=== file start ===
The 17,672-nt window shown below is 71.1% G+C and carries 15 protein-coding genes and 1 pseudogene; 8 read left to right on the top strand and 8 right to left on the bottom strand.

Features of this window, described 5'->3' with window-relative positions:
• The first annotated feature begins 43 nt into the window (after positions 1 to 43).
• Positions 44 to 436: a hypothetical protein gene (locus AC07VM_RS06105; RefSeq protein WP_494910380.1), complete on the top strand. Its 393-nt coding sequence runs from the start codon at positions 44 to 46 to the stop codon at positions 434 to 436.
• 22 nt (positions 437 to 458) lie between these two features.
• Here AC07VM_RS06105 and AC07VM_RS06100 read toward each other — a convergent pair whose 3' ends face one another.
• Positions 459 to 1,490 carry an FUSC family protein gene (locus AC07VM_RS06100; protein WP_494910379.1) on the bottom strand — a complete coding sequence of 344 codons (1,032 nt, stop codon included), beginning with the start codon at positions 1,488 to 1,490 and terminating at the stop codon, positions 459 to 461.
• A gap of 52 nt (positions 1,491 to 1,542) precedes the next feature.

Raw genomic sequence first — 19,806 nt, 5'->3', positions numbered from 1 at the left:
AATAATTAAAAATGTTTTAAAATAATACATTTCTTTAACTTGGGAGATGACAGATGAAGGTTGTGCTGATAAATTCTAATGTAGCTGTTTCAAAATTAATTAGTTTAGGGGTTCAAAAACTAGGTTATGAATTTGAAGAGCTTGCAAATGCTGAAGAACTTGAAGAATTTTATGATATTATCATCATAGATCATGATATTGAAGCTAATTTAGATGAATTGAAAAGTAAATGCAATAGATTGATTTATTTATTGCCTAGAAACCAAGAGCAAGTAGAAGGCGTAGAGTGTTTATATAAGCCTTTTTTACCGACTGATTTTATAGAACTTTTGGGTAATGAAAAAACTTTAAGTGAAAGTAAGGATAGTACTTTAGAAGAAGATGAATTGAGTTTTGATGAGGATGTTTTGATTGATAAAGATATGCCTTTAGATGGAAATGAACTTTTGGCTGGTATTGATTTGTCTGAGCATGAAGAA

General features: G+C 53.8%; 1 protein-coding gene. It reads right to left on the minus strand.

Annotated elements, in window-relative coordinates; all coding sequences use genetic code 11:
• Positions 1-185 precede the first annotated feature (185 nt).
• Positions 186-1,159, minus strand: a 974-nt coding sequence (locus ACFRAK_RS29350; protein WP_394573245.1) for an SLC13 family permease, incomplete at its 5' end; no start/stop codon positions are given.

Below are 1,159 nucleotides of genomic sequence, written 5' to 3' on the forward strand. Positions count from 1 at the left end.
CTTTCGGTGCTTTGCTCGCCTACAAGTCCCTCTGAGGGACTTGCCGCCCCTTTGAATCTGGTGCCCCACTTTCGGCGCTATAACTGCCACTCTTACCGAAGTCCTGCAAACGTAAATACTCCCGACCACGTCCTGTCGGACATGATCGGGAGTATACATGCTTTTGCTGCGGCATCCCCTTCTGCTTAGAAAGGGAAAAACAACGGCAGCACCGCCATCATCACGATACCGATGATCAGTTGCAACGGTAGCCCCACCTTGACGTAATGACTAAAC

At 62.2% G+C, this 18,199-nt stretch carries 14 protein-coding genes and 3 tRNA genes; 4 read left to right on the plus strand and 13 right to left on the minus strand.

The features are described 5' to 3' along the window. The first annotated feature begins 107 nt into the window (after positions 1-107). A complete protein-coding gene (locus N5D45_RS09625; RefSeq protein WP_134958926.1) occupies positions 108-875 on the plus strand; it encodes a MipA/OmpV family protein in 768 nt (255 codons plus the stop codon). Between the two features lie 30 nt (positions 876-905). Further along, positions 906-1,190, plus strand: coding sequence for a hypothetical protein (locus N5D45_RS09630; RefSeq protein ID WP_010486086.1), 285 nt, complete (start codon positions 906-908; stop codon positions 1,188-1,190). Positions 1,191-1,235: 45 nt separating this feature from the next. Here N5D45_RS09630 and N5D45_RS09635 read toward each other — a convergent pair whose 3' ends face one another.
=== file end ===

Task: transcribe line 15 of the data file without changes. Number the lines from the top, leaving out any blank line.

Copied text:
Below are 1,159 nucleotides of genomic sequence, written 5' to 3' on the forward strand. Positions count from 1 at the left end.